CD REVIEW: Andy Nowak Trio - Sorrow and the Phoenix


Andy Nowak Trio - Sorrow and the Phoenix
(Self-released. CD review by Adrian Pallant)

Given jazz’s abundant constellations of piano trios, Bristol-based pianist Andy Nowak’s debut album Sorrow and the Phoenix sparkles impressively. With colleagues Spencer Brown (double bass) and Andy Tween (drums), this eight-track sequence of originals offers an increasingly attractive blend of crystalline serenity and snappy incisiveness.

Over the last decade or so, the trio has been gigging in South West England, as well as in London and across the Severn, in Wales. They’ve recently completed an Arts Council-supported 2016 tour, and what audiences will have heard is a creative focus redolent of, say, Frank Harrison, Roberto Olzer or Alexi Tuomarila. It’s that spirit which engages so, from the get-up-and-go sprightliness of opener First Light, characterised by crisp, high-line piano improvisation and slick rhythm section, to the sorrowful longing of In the Leaving, its themes of break-up achingly portrayed in Nowak’s close, chromatic chords, though also offering a hint of resolve in that same, lush weave, along with Andy Tween’s emphatic drums/percussion.

Raining in Bristol is cleverly pictorialised by persistent piano ostinati and ricocheting percussion, whilst Spencer Brown’s resonant bass adds much to one of Nowak’s memorable motifs – a syncopated, descending pattern suggesting torrents of water against a pane; and gently-waltzing So Far Away becomes emotionally restless, the pianist’s unpredictable, entangled journeyings akin to Esbjörn Svensson’s more introverted passages. Somehow that e.s.t. reference is carried through into Stop’s agitated busyness, Andy Nowak’s strong phrases in thirds so simple, yet effective – and again, he surprises by regularly and abruptly halting the animation, reflecting those pools of quiet we crave in delicate, shimmering interludes (such compositional details elevate these performances so well).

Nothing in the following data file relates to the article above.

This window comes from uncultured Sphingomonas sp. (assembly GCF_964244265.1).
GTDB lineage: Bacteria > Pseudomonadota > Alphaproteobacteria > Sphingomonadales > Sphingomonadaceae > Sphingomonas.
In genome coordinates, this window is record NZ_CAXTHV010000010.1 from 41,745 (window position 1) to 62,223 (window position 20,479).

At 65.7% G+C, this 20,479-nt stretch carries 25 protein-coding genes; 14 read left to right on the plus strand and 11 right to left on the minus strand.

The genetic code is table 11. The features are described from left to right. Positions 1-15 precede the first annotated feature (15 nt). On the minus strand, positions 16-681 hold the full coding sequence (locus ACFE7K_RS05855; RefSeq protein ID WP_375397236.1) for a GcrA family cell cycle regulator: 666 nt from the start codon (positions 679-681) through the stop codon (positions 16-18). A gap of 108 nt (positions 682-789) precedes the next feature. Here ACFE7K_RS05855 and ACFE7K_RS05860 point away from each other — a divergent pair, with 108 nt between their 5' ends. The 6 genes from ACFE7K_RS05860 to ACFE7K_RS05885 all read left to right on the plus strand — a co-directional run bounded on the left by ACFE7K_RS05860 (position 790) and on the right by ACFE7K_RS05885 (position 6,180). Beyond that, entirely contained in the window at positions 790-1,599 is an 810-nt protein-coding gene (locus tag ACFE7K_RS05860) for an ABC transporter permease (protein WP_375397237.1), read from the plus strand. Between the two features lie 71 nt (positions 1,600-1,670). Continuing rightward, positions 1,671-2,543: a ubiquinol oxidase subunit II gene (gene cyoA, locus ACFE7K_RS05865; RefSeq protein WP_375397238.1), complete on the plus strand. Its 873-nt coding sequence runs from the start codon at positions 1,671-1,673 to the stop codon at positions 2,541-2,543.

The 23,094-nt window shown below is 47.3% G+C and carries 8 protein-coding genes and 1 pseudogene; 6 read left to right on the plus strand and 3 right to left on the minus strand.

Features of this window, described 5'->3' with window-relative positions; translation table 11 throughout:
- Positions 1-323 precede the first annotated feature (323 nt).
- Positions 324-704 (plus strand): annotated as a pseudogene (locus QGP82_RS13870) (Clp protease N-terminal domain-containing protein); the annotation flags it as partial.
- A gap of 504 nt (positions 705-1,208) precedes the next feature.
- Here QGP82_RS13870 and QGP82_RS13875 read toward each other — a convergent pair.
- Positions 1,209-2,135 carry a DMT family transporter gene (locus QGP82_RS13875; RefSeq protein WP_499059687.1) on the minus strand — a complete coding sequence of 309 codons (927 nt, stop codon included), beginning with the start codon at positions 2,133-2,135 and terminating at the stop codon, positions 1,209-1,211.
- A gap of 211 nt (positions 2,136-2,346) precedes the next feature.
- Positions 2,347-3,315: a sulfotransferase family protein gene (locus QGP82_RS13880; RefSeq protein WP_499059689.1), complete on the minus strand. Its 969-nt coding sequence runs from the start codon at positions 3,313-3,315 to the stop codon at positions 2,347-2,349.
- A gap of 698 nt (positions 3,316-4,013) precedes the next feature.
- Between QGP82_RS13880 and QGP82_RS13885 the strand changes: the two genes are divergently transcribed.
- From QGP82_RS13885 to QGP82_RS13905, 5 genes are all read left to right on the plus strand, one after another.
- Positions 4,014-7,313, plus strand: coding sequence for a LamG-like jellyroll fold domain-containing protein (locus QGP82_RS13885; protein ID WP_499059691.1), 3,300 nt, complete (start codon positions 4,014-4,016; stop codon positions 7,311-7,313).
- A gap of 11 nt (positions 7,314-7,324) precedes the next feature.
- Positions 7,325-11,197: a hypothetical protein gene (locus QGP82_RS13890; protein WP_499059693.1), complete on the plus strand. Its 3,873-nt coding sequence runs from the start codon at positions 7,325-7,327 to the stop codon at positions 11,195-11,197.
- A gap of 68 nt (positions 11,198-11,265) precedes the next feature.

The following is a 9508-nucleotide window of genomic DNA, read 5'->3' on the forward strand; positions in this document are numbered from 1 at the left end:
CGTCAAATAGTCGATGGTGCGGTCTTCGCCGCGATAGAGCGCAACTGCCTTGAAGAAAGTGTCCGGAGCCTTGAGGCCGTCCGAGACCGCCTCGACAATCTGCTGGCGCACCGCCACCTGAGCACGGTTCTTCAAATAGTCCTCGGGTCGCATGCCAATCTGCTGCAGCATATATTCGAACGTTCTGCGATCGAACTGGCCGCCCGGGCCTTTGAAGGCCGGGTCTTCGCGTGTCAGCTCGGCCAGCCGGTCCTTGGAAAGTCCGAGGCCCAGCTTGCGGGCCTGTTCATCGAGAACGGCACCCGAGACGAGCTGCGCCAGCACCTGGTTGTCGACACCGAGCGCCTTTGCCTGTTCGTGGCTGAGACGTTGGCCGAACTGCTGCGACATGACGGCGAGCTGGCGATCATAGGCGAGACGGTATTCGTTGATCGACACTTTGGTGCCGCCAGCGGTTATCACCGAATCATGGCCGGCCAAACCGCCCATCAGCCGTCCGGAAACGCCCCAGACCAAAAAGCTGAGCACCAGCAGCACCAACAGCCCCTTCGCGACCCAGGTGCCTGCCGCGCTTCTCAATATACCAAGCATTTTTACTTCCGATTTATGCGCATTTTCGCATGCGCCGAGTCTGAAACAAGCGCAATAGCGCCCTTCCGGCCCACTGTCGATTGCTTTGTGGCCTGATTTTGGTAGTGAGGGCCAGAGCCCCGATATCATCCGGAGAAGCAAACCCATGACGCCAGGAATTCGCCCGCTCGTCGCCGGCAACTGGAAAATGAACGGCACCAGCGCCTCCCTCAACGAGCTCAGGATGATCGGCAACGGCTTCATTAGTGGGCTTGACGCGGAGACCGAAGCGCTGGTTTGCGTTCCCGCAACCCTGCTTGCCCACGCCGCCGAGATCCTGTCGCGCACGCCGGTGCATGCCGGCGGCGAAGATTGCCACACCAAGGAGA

The elegance of Falling implies a light-swinging, falling-leaf descent; Nowak’s deft, technique is especially appealing here, demanding close attention to his precise, melodic articulation, amplified all the more by intuitive support from Brown and Tween. (We’ve Got To) Bring It Down resulted from a conversation with a friend about tradition versus creativity (“any one of us can be creative; and when we are, we bring it down and make it manifest for ourselves and others”). Here, Tween’s beautifully pulled-back, soulful groove seems to open up a different, still more adventurous aspect of this trio’s character (clav or pitch-bent synth easily imaginable!) – and Nowak again teases with unexpected compositional twists. Finally, the steadily rising positivity of title track Sorrow and the Phoenix, through leaping bass, fizzing percussion and bright, often rocked-tinged piano soloing, draws this fine recording to a close.

With a second album already in development, as well as a Cathedral gig booked at Brecon Jazz Weekend 2016 on 12 August, this is clearly a UK trio with much to offer. Let the music behind the album’s subtly spangled cover art transport you.

Adrian Pallant is a proofreader, jazz writer and musician who also reviews at his own site ap-reviews.com

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